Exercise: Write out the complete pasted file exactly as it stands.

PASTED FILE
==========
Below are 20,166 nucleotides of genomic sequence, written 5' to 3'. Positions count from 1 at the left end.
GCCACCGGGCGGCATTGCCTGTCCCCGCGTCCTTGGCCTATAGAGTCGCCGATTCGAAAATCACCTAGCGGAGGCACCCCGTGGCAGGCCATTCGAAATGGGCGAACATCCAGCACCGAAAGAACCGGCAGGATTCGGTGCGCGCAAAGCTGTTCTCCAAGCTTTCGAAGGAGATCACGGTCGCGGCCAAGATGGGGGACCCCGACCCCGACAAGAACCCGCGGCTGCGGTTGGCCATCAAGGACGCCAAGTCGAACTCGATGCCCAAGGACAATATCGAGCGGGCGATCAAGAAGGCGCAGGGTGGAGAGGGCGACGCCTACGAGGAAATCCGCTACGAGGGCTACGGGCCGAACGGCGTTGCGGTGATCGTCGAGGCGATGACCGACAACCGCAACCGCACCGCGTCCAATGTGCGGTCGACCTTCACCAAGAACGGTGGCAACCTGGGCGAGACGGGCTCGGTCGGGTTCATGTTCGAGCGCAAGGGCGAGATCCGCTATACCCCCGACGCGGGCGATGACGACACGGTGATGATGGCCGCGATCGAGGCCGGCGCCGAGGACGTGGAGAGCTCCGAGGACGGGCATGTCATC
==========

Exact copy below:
Below are 20,166 nucleotides of genomic sequence, written 5' to 3'. Positions count from 1 at the left end.
GCCACCGGGCGGCATTGCCTGTCCCCGCGTCCTTGGCCTATAGAGTCGCCGATTCGAAAATCACCTAGCGGAGGCACCCCGTGGCAGGCCATTCGAAATGGGCGAACATCCAGCACCGAAAGAACCGGCAGGATTCGGTGCGCGCAAAGCTGTTCTCCAAGCTTTCGAAGGAGATCACGGTCGCGGCCAAGATGGGGGACCCCGACCCCGACAAGAACCCGCGGCTGCGGTTGGCCATCAAGGACGCCAAGTCGAACTCGATGCCCAAGGACAATATCGAGCGGGCGATCAAGAAGGCGCAGGGTGGAGAGGGCGACGCCTACGAGGAAATCCGCTACGAGGGCTACGGGCCGAACGGCGTTGCGGTGATCGTCGAGGCGATGACCGACAACCGCAACCGCACCGCGTCCAATGTGCGGTCGACCTTCACCAAGAACGGTGGCAACCTGGGCGAGACGGGCTCGGTCGGGTTCATGTTCGAGCGCAAGGGCGAGATCCGCTATACCCCCGACGCGGGCGATGACGACACGGTGATGATGGCCGCGATCGAGGCCGGCGCCGAGGACGTGGAGAGCTCCGAGGACGGGCATGTCATC